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Publication numberUS4094509 A
Publication typeGrant
Application numberUS 05/766,866
Publication dateJun 13, 1978
Filing dateFeb 9, 1977
Priority dateFeb 9, 1977
Publication number05766866, 766866, US 4094509 A, US 4094509A, US-A-4094509, US4094509 A, US4094509A
InventorsWilliam F. Barron
Original AssigneeThe Raymond Lee Organization, Inc.
Export CitationBiBTeX, EndNote, RefMan
External Links: USPTO, USPTO Assignment, Espacenet
Football game
US 4094509 A
Abstract
A gameboard provides a miniature football field having a plurality of spaced parallel yard lines and side lines. A plurality of peg holes are provided down the center of the playing field and along one of the side lines, holes being provided at each yard line. A football shaped peg of a first color, a football shaped peg of a second different color and a plurality of pegs of a third different color are adapted to removably fit in the peg holes. A dice box extends perpendicularly from one end of the gameboard and has a chute formed therein and opening at the surface of the gameboard. A plurality of dice of the first color and a plurality of dice of the second color are provided. A plurality of play cards indicate various offensive plays and all types of playing variations which occur in a football game whereby a player rolls a predetermined number of the dice of one of the colors into the chute of the dice box via the opening thereof to determine a yardage gain or loss after referring to a play card to determine his play. The player places the football peg on the correct yard line in the center of the playing field and the side line peg on the same yard line as the football peg to mark the line of scrimmage before the next play is called.
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Claims(1)
I claim:
1. A football game, comprising
a gameboard providing a miniature football field having a plurality of spaced parallel yard lines and side lines and a plurality of peg holes down the center of the field and along one of the side lines, holes being provided at each yard line;
a football shaped peg of a first color adapted to removably fit in the peg holes;
a football shaped peg of a second different color adapted to removably fit in the peg holes;
a plurality of pegs of a third different color adapted to removably fit in the peg holes;
a dice box extending substantially perpendicularly from one end of the gameboard and having a chute formed therein and opening at the surface of the gameboard, said dice box having a side facing the field and extending substantially parallel to the yard lines, said dice box having a dimension substantially parallel to said yard lines which is greater than the width of the field and smaller than the width of the gameboard, the opening of the chute being greater than the width of the field;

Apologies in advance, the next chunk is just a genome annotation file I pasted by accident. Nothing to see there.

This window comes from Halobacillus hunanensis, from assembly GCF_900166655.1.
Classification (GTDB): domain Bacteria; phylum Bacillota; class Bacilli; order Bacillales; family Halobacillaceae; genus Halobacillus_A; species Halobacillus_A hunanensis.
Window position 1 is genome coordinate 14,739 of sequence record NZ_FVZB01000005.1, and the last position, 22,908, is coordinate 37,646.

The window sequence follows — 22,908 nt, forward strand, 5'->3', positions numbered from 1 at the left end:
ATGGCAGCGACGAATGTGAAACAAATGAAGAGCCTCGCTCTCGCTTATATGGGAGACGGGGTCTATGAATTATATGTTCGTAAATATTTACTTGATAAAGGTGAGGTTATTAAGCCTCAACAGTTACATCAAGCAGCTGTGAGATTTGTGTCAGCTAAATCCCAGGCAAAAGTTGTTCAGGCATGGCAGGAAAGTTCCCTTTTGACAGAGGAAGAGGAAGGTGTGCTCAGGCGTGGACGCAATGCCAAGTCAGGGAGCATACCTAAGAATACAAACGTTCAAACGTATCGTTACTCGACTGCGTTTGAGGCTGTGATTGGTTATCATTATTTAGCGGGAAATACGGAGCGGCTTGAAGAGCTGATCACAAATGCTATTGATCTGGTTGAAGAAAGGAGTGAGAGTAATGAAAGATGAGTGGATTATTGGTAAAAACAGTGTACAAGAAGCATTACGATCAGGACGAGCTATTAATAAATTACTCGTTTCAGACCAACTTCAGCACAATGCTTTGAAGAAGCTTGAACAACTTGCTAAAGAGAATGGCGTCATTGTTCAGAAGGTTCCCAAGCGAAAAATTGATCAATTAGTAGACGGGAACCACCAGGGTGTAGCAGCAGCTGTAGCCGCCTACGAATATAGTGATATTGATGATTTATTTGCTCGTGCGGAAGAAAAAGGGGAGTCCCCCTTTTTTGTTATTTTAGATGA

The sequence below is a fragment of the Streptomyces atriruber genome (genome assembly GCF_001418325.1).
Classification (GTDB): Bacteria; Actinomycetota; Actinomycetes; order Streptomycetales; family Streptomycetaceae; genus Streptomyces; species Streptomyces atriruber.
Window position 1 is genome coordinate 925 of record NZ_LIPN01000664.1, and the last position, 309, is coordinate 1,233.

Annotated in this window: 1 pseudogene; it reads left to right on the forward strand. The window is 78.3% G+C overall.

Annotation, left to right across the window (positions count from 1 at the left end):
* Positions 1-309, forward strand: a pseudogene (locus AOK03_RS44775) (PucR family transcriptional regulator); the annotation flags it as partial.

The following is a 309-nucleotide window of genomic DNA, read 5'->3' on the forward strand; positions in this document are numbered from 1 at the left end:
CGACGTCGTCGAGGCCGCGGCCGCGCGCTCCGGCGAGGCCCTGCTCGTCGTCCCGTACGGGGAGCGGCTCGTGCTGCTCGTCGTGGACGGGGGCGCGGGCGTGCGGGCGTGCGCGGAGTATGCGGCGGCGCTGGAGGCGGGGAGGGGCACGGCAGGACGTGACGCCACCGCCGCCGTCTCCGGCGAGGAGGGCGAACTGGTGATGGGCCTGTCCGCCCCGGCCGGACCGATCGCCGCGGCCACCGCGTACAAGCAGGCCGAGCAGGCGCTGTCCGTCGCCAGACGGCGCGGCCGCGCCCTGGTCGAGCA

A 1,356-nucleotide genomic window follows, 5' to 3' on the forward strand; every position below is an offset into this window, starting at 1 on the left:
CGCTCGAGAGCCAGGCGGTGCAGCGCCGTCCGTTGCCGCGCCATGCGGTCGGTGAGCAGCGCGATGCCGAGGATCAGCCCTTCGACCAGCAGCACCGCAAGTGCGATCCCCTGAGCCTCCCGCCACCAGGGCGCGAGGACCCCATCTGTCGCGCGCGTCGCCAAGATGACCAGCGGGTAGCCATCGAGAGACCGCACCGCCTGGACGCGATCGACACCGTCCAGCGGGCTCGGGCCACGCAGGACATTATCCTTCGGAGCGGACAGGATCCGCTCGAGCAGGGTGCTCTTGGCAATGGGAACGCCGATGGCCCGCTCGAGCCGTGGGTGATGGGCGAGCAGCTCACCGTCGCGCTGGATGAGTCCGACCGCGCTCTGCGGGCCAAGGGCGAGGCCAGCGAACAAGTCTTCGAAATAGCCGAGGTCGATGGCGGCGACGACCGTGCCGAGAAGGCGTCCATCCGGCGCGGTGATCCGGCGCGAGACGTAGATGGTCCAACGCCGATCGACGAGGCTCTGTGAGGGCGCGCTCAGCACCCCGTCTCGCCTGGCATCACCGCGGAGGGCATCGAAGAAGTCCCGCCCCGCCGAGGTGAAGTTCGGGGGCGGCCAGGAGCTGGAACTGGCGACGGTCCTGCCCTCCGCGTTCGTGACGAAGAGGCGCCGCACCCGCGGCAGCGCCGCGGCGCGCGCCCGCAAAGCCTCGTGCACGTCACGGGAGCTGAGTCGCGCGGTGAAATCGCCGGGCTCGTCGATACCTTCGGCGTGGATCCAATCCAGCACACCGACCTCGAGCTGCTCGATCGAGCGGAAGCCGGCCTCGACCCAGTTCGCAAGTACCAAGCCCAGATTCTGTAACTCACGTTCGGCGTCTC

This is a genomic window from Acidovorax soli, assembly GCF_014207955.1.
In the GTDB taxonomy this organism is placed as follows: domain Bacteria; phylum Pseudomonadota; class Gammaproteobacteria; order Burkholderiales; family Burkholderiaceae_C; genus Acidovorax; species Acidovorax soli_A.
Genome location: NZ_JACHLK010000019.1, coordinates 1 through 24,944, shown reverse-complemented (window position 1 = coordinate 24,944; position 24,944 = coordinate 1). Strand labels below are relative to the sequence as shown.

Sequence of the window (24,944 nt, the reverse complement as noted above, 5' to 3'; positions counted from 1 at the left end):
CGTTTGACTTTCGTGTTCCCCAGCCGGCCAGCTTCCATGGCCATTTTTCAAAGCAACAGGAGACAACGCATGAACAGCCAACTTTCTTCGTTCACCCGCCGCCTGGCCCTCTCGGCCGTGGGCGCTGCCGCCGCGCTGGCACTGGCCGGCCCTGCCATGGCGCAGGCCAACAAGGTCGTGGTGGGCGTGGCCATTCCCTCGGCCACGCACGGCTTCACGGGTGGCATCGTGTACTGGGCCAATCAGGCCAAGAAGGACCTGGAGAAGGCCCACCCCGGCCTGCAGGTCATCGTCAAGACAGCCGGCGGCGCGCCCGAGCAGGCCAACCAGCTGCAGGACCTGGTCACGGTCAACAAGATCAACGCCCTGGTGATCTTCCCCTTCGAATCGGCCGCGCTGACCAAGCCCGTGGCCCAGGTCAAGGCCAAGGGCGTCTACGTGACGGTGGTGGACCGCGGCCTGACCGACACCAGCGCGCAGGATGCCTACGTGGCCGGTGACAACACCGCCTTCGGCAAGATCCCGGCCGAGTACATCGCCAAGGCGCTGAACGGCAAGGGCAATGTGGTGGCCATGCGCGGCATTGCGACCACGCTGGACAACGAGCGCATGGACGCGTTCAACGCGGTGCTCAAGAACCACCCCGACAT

a plurality of dice of the first color and a plurality of dice of the second color;
a plurality of play cards indicating various offensive plays and all types of playing variations which occur in a football game whereby a player rolls a predetermined number of the dice of one of the colors into the chute of the dice box via the opening thereof to determine a yardage gain or loss after referring to a play card to determine his play, the player placing the football peg on the correct yard line in the center of the field and the side line peg on the same yard line as the football peg to mark the line of scrimmage before the next play is called; and
a pair of scoring wheels on the side of the dice box facing the field, each of the scoring wheels being of a corresponding one of the first and second colors.
Description
BACKGROUND OF THE INVENTION

The present invention relates to a football game.

Objects of the invention are to provide a football game of simple structure, which is inexpensive in manufacture, is considerably easier to play than most miniature sports games of known type, and provides enjoyment, interest, amusement, and recreation for the players and onlookers, alike.

BRIEF DESCRIPTION OF THE DRAWINGS

In order that the invention may be readily carried into effect, it will now be described with reference to the accompanying drawings, wherein: